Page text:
Boxing and MMA | Psychological Warfare: The Stare DownWritten by Mark Weber
One of the last opportunities for a fighter to gain that all-important psychological advantage is the stare down.
Many believe a fight starts at the sound of the bell, but that's far from true. The real battle begins the moment the fighters meet face to face.
In what's known as the "stare down," both fighters lock eyes in an attempt to mentally size-up their foe and break the another down. A stare down can take place during the weigh-in, press conference and, of course, in the ring during the pre-fight instructions.
Many believe heavyweight great Sonny Liston, who fought primarily in the 1950s and 60s, was the first high-profile fighter to use the stare down to gain a psychological advantage.
Liston, who possessed crippling punching power, was a former leg-breaker for the mob and had spent time in jail so his pre-fight scowl only added to his already invincible and intimidating mystique.
George Foreman, who idolized Liston as a youth, was another pioneer of the modern-day stare down. If his vaunted punching power and heartless persona weren't enough, his intimidating stare alone could strike fear into any heavyweight.
Ever since the days of Liston and Foreman, the stare down has been an intriguing, if not significant, part of the sport that can get the media and fight fans pumped.
So what exactly makes a great star edown?
Below, is a lesson from one of the greats who also possessed a spine-tingling stare that induced fear into many of his victims.
A Lesson on Intimidation From Mike Tyson
Mike Tyson used his stare down to intimidate and 'see through' his opponent. He claimed he could break an opponent's "spirit" if they harboured a hint of weakness.
The idea of a professional fighter claiming he can gain such an enormous psychological advantage by just looking into another fighter's eyes can be mind- boggling.
So, with the advice from the former champ, the history, and the impact of the stare down, what are some of the best stare downs in the history of combat sports?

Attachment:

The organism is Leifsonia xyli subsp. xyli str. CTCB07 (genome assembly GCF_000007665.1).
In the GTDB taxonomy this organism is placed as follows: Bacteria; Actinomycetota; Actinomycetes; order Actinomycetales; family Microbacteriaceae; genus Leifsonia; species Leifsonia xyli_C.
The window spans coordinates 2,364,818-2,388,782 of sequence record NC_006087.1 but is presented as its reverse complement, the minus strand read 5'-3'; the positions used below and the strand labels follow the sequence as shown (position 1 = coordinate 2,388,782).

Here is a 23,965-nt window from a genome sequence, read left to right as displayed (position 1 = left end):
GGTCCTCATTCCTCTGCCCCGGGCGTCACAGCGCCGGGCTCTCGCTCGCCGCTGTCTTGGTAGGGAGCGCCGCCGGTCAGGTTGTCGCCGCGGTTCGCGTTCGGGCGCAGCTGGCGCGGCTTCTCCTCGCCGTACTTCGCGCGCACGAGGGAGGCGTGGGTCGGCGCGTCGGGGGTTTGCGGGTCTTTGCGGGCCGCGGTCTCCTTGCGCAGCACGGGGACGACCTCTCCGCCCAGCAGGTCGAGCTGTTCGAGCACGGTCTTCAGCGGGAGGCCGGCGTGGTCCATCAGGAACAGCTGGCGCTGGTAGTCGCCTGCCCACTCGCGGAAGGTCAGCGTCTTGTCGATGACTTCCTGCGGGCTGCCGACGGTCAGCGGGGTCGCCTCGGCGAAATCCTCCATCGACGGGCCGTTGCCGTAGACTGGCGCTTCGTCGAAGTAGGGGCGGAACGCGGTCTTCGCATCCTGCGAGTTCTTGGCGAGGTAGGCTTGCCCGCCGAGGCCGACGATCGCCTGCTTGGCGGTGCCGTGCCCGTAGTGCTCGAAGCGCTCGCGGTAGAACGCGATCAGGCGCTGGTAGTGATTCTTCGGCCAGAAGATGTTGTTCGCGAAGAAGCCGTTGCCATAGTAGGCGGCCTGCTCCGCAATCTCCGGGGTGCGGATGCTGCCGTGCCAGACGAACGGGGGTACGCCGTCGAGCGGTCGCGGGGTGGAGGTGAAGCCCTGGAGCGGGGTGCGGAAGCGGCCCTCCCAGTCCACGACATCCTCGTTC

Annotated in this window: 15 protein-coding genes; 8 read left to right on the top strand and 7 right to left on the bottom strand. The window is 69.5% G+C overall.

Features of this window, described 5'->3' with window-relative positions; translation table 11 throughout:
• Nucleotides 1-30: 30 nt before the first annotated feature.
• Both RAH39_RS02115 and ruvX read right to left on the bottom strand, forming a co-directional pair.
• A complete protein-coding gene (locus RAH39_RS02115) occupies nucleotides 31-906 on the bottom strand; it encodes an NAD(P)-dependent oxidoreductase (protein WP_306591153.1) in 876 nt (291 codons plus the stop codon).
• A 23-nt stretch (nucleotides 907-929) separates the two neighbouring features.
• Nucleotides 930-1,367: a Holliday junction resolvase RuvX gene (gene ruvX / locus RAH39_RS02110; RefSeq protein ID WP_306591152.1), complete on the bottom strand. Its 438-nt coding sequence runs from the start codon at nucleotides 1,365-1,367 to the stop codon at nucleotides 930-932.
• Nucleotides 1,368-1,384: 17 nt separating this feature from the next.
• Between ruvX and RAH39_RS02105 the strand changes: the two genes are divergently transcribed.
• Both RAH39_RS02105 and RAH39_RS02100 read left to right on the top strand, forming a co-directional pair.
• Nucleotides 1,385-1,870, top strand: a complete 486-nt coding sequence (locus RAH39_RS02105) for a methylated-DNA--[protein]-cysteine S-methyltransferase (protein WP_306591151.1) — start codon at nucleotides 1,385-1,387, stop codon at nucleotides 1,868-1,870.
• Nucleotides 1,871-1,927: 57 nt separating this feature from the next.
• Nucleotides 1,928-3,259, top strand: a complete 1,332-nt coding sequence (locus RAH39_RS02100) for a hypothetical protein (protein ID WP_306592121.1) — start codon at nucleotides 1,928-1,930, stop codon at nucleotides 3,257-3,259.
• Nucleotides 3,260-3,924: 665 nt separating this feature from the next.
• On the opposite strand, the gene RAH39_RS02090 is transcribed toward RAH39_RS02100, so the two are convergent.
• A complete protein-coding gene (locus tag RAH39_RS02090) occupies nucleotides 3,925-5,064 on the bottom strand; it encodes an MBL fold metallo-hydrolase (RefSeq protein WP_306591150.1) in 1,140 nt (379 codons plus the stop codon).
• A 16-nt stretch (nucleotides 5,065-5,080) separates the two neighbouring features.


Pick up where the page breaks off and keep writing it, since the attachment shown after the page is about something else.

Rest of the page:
Cro Cop vs Silva
Mixed martial artists Mirco Cro Cop and Wanderlei Silva engaged in perhaps the greatest stare down in the history of combat sports.
Silva bounces up and down on his feet with a terrifying stare, pumped with adrenaline and seemingly ready for a war. Facing him, Mirko Cro Cop appears calm but does not take his eyes off his opponent never once blinking.
Cro Cop vs Silva: Greatest Stare Down In MMA History?
Mike Tyson vs Peter McNeeley
After Mike was released from prison in 1995, he needed a tune-up fight to get him back in action having been out of the fight game for nearly 4 years. This epic stare down is one of the most memorable in boxing history as Tyson's eyes ominously followed McNeeley's movement during the referee's instructions moments before their battle.
Roy Jones Jr vs Richard Hall
In one of the classic stare downs in the history of the sport, a clearly out-sized Roy Jones Jr (5'11) took on (6'3) Jamaican native Richard Hall. The stare down, which took place in an overcrowded ring, was electric and almost resulted in a riot.
Other fighters who always seemed to 'bring it' in the stare down department include:
- Tommy Hearns: His classic stare with Wildredo Benitez still sends chills down fans spines
- Bernard Hopkins: Nothing was arguably scarier then the "Executioner" wearing a ski-mask
- Wilfred Benitez: His classic with Sugar Ray Leonard is considered one of the goats!
Perhaps the best stare down in the history of the sport belongs to MMA legend Fedor Emelianenko.
Psychologist Dr. Joe Bell once said, "The best when it comes to the stare down is Fedor Emelianenko. Watch him. He does not make eye contact and his entire expression is extremely relaxed. you would think he is about to perform a ballet or something."
Dr Bell added, "But here is the crucial thing. When the referee tells them to head back to their corners, Fedor suddenly darts a short look directly at his opponent - or through his opponent, I should say. This kind of look is associated with antisocial behavioral disorders and psychopaths. They don't look at you, they look through you. It's emotionless, it goes deeper than skin level."
In today's game, who has the best stare down?
Perhaps the Klitschko brothers are arguably the best at this moment. Although they are arguably not nearly as intimidating as Sonny Liston, a young George Foreman and Mike Tyson, they both carry a heartless stare that's seemingly difficult to penetrate.
In your opinion, who owns the best stare down in combat sports today? Also, what is your all-time favorite stare down?